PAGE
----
I could only watch about 8 seconds of the Ashaiman accident video. The sight of our women lying bloodied on the street with boxes of tomatoes scattered after being ‘plowed’ by a truck sickened me. I hear one person has been confirmed dead and scores have been severely injured.
I thought about what would happen after- it would be on the news, local assemblies and government officials would go inspect the scene, donations would be made then that’s it. Life would return to normal.
We are a country made up of blackmailers who are not ready for development! I’d tell you why i say that with four examples starting with the Ashaiman accident. Imagine what would have happened if say three days ago, a task force was sent to evict those sellers from the streets.
You would watch the news later that evening and hear the street sellers with red bands on their arms and heads saying things like “Where does government want us to sell? This is where we get our daily bread from. We have gone for loans to do this business.
How are we going to repay these loans? Government is wicked. Is this what you promised us? The elections would soon come around and we know what to do!” Selling on the streets is not only bad but it’s dangerous, and they know it, however the task force would have been met with serious resistance.
Just look at how filthy our streets and drains are! Plastics everywhere! Plastics are drowning us! Serious countries that actually wanted to solve this problem banned plastics outright.
In this country, whenever there is a call to ban plastics, that is when some so-called associations would come out and say “O if there is a ban, about hundred thousand people would lose their source of livelihood. We must go back to the negotiation table.
This ban would affect people, etc”. You would wonder, so our country should remain filthy just because of the pockets of some people? The will to ban the plastics would just die like it wasn’t even alive in the first place. It would rain, the towns would flood, people would die, there would be a memorial fund for the familes, cycle continues.
Let’s go to our banking sector. We all have knowledge of the two banks that went under last year. What you might not know is that that incident cost the Ghanaian tax payer over 2billion cedis. Yeah, that’s what it cost us.
There’s this 400 million cedis minimum capital requirement that Bank of Ghana has directed for banks to have at the end of 2018. This is just to ensure that in times of crisis like what happened last year, depositors would not lose their monies, at least the BoG can secure funds to pay depositors.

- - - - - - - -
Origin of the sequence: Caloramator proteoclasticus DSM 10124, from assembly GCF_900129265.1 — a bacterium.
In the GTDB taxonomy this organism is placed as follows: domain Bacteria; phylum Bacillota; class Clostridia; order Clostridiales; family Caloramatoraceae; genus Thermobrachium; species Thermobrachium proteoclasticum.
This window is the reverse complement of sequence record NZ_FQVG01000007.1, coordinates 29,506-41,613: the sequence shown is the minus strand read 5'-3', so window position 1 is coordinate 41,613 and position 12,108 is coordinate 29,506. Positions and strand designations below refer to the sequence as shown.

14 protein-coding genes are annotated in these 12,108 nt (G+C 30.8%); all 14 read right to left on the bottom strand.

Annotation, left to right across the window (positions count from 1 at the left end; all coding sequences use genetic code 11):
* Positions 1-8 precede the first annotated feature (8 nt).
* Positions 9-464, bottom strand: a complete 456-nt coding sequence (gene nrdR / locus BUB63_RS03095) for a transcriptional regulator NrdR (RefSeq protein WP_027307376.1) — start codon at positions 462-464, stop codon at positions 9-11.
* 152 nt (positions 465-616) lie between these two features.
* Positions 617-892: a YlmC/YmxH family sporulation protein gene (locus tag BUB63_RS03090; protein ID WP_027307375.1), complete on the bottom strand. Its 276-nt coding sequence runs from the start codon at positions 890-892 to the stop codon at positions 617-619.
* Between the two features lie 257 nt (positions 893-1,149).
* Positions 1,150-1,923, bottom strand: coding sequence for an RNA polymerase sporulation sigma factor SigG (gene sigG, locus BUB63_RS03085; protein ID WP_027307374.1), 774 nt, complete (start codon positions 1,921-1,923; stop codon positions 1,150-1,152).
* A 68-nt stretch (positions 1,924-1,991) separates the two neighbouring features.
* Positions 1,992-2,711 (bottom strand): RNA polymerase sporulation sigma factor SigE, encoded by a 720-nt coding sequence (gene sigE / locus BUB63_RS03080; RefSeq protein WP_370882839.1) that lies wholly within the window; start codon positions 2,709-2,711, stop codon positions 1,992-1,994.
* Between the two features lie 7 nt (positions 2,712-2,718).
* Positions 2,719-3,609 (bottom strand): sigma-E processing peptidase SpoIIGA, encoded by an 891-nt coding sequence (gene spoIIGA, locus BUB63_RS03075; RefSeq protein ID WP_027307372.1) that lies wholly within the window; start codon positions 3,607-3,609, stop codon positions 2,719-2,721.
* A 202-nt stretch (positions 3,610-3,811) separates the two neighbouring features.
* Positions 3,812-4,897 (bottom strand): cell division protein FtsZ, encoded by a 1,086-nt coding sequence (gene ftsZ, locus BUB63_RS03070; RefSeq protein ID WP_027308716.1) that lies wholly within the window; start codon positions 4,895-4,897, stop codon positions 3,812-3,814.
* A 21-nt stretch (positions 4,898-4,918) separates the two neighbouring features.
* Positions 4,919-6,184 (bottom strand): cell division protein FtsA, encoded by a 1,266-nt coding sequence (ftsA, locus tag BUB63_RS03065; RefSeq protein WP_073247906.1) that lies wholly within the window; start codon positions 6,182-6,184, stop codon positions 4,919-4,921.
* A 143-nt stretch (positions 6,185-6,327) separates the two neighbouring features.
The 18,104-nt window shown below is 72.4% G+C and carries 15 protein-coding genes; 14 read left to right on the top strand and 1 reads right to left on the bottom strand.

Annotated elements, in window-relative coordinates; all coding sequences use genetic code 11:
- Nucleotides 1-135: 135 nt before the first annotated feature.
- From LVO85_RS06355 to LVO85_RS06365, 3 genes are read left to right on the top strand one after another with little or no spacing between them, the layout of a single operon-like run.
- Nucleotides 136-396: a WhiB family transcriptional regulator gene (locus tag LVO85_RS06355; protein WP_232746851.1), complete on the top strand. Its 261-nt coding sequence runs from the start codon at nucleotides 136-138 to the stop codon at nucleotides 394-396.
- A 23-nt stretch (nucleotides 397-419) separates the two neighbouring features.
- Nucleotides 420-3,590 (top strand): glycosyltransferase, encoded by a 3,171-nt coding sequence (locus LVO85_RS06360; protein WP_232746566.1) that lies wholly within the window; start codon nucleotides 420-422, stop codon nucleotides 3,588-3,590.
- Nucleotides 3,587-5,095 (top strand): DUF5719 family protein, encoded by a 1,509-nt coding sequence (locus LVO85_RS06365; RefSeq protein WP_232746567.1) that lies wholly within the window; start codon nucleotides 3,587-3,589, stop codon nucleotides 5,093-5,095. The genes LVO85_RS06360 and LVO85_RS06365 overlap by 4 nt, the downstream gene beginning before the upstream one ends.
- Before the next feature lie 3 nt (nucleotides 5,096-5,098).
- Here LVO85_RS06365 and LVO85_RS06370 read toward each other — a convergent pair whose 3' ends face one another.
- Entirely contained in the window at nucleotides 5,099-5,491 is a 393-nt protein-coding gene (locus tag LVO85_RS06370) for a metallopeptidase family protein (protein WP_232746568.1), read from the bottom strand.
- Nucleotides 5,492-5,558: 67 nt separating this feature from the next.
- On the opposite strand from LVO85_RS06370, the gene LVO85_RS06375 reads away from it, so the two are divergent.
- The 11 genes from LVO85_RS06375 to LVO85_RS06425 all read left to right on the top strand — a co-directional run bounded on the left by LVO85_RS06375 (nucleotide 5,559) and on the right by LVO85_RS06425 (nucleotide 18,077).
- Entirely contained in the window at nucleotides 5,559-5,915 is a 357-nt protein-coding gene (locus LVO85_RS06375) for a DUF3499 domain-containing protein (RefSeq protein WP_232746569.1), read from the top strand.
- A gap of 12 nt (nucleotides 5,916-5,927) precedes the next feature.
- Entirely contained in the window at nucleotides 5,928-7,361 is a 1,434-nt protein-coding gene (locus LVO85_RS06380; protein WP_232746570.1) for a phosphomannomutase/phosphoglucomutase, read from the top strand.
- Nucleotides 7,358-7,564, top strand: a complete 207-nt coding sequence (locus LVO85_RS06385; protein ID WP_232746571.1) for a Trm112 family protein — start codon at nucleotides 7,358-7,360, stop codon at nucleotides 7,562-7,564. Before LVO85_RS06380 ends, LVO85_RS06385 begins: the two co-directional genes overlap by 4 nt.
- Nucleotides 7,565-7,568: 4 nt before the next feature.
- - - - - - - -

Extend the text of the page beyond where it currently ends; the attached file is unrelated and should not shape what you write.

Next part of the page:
Just last week, some local banks started saying that due to they having difficulty in raising that amount, they would need more time, else 5000 jobs would be lost before the year ends. You see the blackmail there? If another bank goes down, we the same people would accuse the BoG of looking on while the banks do what they like.
Fisherfolk for years have been complaining about the dwindling fish stocks. The ministry of fisheries therefore decided that to help save the fish stock, there would be a ban on fishing for a month to help the fish population recuperate. The same people who claim they need help now turn and accuse those they asked to help of trying to take away their livelihoood. It’s crazy if you think about it.
The saddest part of the story is that governments usually yield to the blackmails. Governments are afraid to lose the next elections and therefore cowardly put away their plans. I have seen this over and over again with different governments. Are we ready for development at all? I do not think so. We are not ready to change! And we sure do know how to blackmail!
Have your say
More Opinion Headlines
- John Mahama is right, NDC is more violent
- SONA 2019: What President Akufo-Addo must do
- Watching Nigeria from afar
- How Ghana can win the battle between sustainable living and climate change
- Is Ken Ofori-Atta using GAT scam to take over NIB, ADB, others through Franklin Templeton?
- RE: Marriage hurting our society more than helping it
- Words that never die: Dr. Martin Luther King's 'I Have a Dream'
- Bringing mother language education home
- John Dumelo’s fragile masculinity
- Blame Constitution for details of Police testimony at Emile Short Commission
- A compelling vision and open technology stack, critical to Ghana’s tech transformation, innovation blueprint (3)
- Banking sector reforms: High fiscal costs, lessons and alternatives - 1
- Shelter for abused women in Ghana - A call for action
- Ayawaso West Wuogon Commission of Inquiry and legal issues arising
- Legal admissibility of electronic records in Ghana